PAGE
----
While many fans of the Hellraiser series will always view British actor Doug Bradley as the true Pinhead (a title I would also have bestowed upon him before seeing this film), there is much to be said about Jamie Clayton’s star-making turn as the horror icon. Clayton’s approach to Pinhead is much more accurate to the descriptions initially written by Barker in The Hellbound Heart, appearing as a sexless being, lined with grotesque skin mutilations, and speaking in deceptively calm tones, Clayton brings a quieter, but perhaps more chilling take to the character than seen before. There’s less brute force intimidation at play here, less of a physically imposing presence, and more of a clever creature who simply enforces the sadistic rules that their world imposes on those who seek it out. There’s something inherently more unsettling about a group of horrifically disfigured demons solely carrying out a job than it is those personally hunting you. There’s an absence of emotion, sympathy, or joy in what they do, and while a more bloodthirsty group of Cenobites could make a chase more momentarily intense, the bleakness of this level of violence being perpetrated by those simply doing their job is a more chilling endeavor all-around.
Different from pretty much every other Hellraiser film in the series, this is the first film that actually feels like a studio has given a creative the actual time and money to craft Barker’s world as he described it at the scale of which he described it at. This is no intimate world of a few inflictors of pain, this is entire universes dedicated to the nature of sensation, and the sacrifices one must give to feel the entire spectrum of such sensation. Bruckner understands just how much Hellraiser encompasses, and while he certainly doesn’t attempt to shove everything into one film, there is a blockbuster scale to the effort, one that makes me ask once again in a post-Prey precipice, “Why the hell is Disney making this a Hulu exclusive?” This is a film that’s made for the big screen (*cough*IMAX*cough*) experience, and to be denied that feels like a missing piece to the bigger, cube-shaped, demon-summoning puzzle at hand here.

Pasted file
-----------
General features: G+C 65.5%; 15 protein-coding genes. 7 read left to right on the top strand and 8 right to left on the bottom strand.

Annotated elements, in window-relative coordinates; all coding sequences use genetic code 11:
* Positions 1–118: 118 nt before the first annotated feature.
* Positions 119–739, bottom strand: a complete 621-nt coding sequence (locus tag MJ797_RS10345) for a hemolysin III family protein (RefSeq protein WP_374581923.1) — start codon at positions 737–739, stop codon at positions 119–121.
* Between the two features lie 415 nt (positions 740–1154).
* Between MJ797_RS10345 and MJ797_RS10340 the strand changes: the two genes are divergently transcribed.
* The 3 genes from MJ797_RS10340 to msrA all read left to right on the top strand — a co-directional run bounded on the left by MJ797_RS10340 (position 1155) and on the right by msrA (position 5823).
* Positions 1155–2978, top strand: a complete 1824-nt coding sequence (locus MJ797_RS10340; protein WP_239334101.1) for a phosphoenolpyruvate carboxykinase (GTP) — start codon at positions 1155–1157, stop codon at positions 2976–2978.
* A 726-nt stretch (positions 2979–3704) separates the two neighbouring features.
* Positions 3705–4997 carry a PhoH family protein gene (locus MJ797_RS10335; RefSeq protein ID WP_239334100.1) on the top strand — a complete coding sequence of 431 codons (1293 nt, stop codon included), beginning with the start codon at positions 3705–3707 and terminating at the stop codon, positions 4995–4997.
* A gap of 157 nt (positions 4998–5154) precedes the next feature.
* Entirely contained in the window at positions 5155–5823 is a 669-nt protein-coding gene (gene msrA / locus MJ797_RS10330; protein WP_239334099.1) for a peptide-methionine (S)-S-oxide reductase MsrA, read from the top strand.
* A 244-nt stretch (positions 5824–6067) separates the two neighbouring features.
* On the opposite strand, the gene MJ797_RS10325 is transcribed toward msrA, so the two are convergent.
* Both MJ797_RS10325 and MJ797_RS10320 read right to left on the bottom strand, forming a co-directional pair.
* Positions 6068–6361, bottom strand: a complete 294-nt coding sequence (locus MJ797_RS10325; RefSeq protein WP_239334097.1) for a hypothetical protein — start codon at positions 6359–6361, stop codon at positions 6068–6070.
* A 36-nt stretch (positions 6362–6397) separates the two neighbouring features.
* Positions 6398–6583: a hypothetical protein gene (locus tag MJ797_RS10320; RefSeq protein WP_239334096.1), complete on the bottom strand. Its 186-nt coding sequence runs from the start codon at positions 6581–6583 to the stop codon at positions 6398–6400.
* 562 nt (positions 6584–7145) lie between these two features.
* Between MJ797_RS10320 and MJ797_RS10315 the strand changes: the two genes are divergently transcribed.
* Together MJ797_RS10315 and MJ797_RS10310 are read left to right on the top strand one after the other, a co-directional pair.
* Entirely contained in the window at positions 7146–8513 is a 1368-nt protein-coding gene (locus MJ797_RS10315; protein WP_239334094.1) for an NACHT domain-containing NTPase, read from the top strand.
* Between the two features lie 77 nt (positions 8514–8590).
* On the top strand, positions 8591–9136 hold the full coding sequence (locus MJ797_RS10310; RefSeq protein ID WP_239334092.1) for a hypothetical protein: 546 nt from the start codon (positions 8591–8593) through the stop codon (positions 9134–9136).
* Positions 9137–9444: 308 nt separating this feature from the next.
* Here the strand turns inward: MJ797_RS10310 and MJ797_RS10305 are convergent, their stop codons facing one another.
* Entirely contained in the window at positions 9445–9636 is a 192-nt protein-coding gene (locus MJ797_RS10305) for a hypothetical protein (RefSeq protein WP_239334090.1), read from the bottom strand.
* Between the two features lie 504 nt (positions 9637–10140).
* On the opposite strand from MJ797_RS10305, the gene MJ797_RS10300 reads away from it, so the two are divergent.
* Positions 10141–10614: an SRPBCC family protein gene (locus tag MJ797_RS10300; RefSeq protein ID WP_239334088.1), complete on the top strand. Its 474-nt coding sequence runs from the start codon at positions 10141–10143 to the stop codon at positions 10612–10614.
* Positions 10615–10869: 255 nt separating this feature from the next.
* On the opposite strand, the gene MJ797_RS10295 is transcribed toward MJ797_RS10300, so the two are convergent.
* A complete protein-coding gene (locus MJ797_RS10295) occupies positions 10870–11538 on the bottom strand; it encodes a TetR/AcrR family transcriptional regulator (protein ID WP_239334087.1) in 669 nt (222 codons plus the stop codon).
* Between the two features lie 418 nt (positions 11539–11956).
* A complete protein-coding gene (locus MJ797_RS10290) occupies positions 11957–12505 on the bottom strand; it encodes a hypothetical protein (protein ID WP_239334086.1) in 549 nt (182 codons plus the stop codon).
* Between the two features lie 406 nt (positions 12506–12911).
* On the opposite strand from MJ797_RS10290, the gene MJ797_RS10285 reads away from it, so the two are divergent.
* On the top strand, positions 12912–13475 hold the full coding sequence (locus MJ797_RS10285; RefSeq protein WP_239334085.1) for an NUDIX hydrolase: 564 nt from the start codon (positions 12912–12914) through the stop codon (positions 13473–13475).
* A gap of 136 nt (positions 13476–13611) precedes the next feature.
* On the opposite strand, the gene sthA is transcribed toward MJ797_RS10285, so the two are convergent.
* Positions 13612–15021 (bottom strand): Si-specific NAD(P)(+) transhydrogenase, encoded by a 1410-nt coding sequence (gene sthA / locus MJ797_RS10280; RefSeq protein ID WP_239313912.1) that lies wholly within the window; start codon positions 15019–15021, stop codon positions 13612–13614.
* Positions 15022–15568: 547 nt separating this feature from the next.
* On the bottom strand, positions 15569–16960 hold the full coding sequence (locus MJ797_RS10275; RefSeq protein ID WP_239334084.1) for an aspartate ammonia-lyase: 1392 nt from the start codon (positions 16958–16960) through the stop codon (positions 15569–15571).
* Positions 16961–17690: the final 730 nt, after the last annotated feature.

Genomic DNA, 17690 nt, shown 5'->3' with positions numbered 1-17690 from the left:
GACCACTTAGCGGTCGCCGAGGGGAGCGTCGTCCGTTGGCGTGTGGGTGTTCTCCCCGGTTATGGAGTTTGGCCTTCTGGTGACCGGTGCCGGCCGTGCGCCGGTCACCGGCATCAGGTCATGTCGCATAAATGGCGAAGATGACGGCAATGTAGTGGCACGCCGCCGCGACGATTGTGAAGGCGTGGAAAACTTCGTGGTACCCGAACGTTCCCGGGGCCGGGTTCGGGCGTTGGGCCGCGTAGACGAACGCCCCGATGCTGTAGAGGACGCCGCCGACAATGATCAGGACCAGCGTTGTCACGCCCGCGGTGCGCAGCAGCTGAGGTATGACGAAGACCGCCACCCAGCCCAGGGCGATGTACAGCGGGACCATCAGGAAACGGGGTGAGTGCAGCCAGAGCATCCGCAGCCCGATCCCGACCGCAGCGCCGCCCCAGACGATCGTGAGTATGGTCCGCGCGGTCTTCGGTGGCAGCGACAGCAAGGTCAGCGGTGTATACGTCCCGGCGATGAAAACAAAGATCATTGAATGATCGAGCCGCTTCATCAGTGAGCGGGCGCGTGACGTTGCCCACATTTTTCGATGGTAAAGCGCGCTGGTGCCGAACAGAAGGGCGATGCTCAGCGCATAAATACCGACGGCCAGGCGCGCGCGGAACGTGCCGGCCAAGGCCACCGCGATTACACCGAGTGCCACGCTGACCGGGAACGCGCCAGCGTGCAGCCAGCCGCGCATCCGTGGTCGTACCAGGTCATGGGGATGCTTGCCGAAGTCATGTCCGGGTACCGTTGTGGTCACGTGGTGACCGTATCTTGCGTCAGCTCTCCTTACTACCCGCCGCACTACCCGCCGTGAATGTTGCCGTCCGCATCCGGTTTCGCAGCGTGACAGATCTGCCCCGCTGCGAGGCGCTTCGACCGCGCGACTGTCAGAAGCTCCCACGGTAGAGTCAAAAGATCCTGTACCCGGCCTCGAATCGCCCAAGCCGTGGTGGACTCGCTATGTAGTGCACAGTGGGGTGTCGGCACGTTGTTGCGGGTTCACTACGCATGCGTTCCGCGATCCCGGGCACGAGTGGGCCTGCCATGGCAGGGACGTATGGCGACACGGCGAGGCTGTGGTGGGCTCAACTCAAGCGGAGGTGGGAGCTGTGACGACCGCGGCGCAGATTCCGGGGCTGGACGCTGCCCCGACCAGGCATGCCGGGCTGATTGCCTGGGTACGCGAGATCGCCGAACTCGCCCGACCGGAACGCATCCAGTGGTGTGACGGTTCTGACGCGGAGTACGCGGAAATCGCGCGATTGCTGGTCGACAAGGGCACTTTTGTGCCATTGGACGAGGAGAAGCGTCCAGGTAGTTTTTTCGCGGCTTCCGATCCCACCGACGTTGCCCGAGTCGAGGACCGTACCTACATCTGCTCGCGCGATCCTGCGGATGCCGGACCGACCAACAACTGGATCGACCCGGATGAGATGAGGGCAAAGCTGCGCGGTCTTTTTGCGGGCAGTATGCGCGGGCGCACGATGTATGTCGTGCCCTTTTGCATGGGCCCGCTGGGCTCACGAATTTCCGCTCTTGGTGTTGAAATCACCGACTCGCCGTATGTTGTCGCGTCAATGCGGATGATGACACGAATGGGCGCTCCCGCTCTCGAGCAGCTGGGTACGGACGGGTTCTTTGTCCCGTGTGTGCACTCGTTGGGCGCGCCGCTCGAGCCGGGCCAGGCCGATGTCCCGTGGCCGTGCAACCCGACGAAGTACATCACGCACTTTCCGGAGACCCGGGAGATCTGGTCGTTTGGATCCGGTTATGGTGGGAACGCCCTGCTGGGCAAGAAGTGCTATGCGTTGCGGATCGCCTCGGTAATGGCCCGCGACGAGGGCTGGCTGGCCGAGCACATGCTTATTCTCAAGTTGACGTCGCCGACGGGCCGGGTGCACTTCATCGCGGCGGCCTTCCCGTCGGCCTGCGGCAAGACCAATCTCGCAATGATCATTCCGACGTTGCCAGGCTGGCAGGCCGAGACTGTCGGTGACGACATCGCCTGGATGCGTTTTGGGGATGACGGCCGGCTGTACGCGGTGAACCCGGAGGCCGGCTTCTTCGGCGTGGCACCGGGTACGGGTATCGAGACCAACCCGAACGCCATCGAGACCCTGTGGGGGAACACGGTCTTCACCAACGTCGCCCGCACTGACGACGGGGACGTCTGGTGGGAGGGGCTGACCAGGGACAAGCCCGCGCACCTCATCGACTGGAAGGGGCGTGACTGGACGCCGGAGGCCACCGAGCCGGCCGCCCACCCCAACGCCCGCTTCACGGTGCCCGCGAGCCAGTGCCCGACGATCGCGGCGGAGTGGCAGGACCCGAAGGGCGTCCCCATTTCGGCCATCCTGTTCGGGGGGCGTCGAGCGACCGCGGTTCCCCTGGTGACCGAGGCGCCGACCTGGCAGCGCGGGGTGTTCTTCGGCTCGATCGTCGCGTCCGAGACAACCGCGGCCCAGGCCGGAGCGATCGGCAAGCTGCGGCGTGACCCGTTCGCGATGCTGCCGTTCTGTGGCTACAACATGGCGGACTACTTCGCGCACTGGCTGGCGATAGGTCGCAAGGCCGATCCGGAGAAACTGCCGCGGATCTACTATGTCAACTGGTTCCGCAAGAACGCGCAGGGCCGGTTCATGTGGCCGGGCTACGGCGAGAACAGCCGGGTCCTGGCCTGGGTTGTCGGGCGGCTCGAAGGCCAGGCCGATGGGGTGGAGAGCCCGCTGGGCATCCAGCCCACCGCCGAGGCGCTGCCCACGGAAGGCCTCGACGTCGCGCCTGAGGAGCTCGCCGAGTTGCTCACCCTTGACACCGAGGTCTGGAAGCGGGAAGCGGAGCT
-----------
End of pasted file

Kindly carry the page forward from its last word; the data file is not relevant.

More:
This, beyond just the stunning visuals, is made even more painful by an absolutely show-stopping score from frequent Bruckner collaborator Ben Lovett. Punctuated with strains of the original Hellraiser score from Christopher Young (which holds up beautifully), there is reverence in innovation with this score. Epic swaths of maddening discord bring another layer of immense beauty to this already successful film, rivaling that of the most grandiose scores for the largest of adult blockbuster films today. There is both a sense of fantasy wonder and sickening dread to this score, and that dichotomy playing out behind some of the most aggressive scenes of violence seen in a studio film in a long time just hits a sweet spot that is rarely touched in my ears.
It’s very ironic that the day after I wrote my Smile review complaining that it’s too damn long at 115 minutes, I got to watch the 122-minute Hellraiser and was finding myself wishing it was even longer. This is a testament to the world in which Bruckner builds in this reboot, and how much more of it I want to see. There’s always a new trick up Bruckner’s sleeve, and Hellraiser never feels repetitive in its structure of scares. There came a point where it became clear that those running the Hellraiser franchise did not respect the intellect of its viewers, despite its central themes and disfigured monsters being inherently the most cerebral of all the iconic ‘80s horror villains, and how refreshing it is to see this story get a new life from someone who clearly reveres and respects the material being built upon, both from Barker’s writings and from the films many love. Don’t get this twisted, this new Hellraiser is no “elevated horror” (I hate that term) reimagining with none of the aggressive nature of the originals, but rather a wondrously mixed hybrid affair that brings smart, clever, and most importantly, well-studied, horror to the unimaginably brutal slasher realm of the Cenobites. There is atmosphere in its buckets of blood, there is paralyzing terror in Clayton’s composed take on Pinhead, and there is a graceful elegance in the grievously grotesque. It’s perhaps my favorite horror film I’ve seen this year for that balance alone.
Final score: 4.5 out of 5.
Available for streaming on Hulu October 7th, 2022.